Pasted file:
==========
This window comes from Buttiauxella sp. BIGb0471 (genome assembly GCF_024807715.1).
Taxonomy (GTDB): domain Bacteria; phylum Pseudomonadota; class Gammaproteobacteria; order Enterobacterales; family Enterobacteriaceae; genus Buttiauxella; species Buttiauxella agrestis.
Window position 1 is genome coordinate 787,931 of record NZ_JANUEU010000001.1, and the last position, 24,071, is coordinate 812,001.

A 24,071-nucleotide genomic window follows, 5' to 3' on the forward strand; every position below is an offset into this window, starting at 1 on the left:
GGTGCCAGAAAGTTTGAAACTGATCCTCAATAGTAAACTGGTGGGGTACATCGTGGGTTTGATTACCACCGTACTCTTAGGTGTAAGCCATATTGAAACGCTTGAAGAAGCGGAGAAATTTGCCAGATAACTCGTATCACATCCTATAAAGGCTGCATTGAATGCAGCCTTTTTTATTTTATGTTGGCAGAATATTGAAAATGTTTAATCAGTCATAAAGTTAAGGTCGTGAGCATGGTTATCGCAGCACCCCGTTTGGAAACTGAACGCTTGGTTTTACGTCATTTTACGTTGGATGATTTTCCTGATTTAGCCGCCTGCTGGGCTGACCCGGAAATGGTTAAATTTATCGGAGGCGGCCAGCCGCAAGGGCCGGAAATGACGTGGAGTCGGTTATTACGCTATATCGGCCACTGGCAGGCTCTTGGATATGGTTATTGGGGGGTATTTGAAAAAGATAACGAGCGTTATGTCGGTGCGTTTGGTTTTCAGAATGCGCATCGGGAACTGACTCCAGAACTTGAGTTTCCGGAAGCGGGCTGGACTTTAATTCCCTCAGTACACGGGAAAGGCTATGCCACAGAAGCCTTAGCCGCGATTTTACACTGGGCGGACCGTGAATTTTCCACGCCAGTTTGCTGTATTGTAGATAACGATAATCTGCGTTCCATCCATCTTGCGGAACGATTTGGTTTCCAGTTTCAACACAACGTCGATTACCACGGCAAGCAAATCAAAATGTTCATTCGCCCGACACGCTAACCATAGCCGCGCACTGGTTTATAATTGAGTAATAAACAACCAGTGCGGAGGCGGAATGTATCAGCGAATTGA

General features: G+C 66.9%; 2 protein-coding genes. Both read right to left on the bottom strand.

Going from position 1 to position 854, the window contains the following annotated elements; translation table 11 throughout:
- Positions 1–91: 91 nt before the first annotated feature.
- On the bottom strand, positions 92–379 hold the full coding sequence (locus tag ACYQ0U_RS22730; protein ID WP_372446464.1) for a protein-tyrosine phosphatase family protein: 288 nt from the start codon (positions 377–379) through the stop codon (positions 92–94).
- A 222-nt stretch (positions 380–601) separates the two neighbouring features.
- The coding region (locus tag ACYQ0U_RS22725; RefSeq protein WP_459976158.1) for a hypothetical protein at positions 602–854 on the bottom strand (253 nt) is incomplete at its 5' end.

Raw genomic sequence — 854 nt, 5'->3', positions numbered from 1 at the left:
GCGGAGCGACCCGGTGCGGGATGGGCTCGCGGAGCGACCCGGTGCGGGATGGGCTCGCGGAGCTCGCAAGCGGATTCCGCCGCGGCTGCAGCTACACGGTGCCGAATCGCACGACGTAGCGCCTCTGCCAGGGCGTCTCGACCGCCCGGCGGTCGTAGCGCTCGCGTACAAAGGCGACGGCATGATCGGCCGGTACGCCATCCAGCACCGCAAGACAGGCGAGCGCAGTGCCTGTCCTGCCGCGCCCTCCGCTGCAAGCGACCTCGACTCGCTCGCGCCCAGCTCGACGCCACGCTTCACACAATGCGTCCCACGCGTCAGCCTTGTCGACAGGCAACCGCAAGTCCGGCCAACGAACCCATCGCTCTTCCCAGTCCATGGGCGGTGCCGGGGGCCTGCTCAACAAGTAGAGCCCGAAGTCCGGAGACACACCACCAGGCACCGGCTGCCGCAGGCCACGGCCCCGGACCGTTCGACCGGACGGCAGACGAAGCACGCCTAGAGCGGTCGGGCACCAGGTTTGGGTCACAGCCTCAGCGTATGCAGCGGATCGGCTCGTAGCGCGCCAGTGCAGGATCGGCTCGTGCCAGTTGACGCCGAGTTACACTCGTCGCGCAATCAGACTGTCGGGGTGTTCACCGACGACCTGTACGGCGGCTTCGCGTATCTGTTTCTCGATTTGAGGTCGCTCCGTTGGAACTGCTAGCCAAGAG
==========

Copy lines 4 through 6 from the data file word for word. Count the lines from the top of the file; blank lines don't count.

A 24,071-nucleotide genomic window follows, 5' to 3' on the forward strand; every position below is an offset into this window, starting at 1 on the left:
GGTGCCAGAAAGTTTGAAACTGATCCTCAATAGTAAACTGGTGGGGTACATCGTGGGTTTGATTACCACCGTACTCTTAGGTGTAAGCCATATTGAAACGCTTGAAGAAGCGGAGAAATTTGCCAGATAACTCGTATCACATCCTATAAAGGCTGCATTGAATGCAGCCTTTTTTATTTTATGTTGGCAGAATATTGAAAATGTTTAATCAGTCATAAAGTTAAGGTCGTGAGCATGGTTATCGCAGCACCCCGTTTGGAAACTGAACGCTTGGTTTTACGTCATTTTACGTTGGATGATTTTCCTGATTTAGCCGCCTGCTGGGCTGACCCGGAAATGGTTAAATTTATCGGAGGCGGCCAGCCGCAAGGGCCGGAAATGACGTGGAGTCGGTTATTACGCTATATCGGCCACTGGCAGGCTCTTGGATATGGTTATTGGGGGGTATTTGAAAAAGATAACGAGCGTTATGTCGGTGCGTTTGGTTTTCAGAATGCGCATCGGGAACTGACTCCAGAACTTGAGTTTCCGGAAGCGGGCTGGACTTTAATTCCCTCAGTACACGGGAAAGGCTATGCCACAGAAGCCTTAGCCGCGATTTTACACTGGGCGGACCGTGAATTTTCCACGCCAGTTTGCTGTATTGTAGATAACGATAATCTGCGTTCCATCCATCTTGCGGAACGATTTGGTTTCCAGTTTCAACACAACGTCGATTACCACGGCAAGCAAATCAAAATGTTCATTCGCCCGACACGCTAACCATAGCCGCGCACTGGTTTATAATTGAGTAATAAACAACCAGTGCGGAGGCGGAATGTATCAGCGAATTGA

General features: G+C 66.9%; 2 protein-coding genes. Both read right to left on the bottom strand.